Since the backslash character has a special meaning to  the  glob  com-
       mand,  glob patterns containing Windows style path separators need spe-
       cial care. The pattern "C:\\foo\\*" is interpreted as "C:\foo\*"  where
       "\f" will match the single character "f" and "\*" will match the single
       character "*" and will not be interpreted as a wildcard character.  One
       solution  to  this  problem is to use the Unix style forward slash as a
       path separator. Windows style paths can  be  converted  to  Unix  style
       paths with the command "file join $path" or "file normalize $path".

EXAMPLES
       Find all the Tcl files in the current directory:

              glob *.tcl

       Find  all  the  Tcl files in the user's home directory, irrespective of
       what the current directory is:

              glob -directory ~ *.tcl

       Find all subdirectories of the current directory:

              glob -type d *

       Find all files whose name contains an "a", a "b" or the sequence "cde":

              glob -type f *{a,b,cde}*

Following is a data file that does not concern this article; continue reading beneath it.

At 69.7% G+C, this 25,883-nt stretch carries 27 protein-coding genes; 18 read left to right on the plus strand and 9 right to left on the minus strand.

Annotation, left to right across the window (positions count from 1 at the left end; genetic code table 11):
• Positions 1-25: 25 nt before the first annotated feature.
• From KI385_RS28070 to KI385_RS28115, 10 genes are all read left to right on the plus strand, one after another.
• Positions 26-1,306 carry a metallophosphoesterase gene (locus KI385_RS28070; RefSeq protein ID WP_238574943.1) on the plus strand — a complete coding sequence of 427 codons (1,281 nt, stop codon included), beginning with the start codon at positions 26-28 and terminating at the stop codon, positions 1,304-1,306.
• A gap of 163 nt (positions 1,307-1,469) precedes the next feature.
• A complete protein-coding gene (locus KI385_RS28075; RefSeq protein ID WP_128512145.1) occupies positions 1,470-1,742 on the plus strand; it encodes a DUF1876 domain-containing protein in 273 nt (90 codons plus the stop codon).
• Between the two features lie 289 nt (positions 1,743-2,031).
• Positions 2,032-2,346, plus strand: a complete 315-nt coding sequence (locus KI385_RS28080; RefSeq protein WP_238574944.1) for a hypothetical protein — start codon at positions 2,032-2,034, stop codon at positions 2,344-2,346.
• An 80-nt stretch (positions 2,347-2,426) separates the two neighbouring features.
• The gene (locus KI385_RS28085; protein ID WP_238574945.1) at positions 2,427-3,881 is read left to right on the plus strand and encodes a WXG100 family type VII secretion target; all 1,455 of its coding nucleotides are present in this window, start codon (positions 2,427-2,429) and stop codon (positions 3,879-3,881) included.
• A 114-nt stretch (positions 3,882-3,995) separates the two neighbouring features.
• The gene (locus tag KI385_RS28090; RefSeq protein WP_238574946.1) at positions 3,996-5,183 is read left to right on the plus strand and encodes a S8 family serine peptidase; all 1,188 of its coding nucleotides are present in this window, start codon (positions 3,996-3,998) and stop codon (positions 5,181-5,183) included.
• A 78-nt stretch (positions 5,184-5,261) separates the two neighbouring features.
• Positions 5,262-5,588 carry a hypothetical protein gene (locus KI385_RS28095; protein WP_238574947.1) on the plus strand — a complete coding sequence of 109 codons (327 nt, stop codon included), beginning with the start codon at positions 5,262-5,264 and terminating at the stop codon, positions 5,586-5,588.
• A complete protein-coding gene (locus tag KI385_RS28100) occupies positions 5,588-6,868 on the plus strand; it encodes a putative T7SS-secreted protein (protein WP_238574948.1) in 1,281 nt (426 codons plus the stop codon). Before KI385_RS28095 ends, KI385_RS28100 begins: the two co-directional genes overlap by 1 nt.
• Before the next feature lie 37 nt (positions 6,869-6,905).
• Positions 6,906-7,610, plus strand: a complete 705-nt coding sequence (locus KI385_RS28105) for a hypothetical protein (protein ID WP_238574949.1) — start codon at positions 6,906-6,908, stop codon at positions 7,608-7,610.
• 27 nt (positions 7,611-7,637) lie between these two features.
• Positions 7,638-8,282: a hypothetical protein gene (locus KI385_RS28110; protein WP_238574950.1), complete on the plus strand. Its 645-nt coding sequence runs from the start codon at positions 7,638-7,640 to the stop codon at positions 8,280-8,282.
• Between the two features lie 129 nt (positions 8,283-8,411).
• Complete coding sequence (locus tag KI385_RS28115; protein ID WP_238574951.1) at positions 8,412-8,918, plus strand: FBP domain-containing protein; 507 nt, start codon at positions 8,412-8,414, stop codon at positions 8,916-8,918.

ATTRIBUTES
       See attributes(7) for descriptions of the following attributes:


       +---------------+------------------+
       |ATTRIBUTE TYPE | ATTRIBUTE VALUE  |
       +---------------+------------------+
       |Availability   | runtime/tcl-8    |
       +---------------+------------------+
       |Stability      | Uncommitted      |
       +---------------+------------------+
SEE ALSO
       file(n)

KEYWORDS
       exist, file, glob, pattern



NOTES
       This    software    was    built    from    source     available     at
       https://github.com/oracle/solaris-userland.    The  original  community
       source was downloaded from  http://prdownloads.sourceforge.net/tcl/tcl-
       core8.6.7-src.tar.gz

       Further information about this software can be found on the open source
       community website at https://www.tcl.tk/.



Tcl                                   8.3                             glob(1t)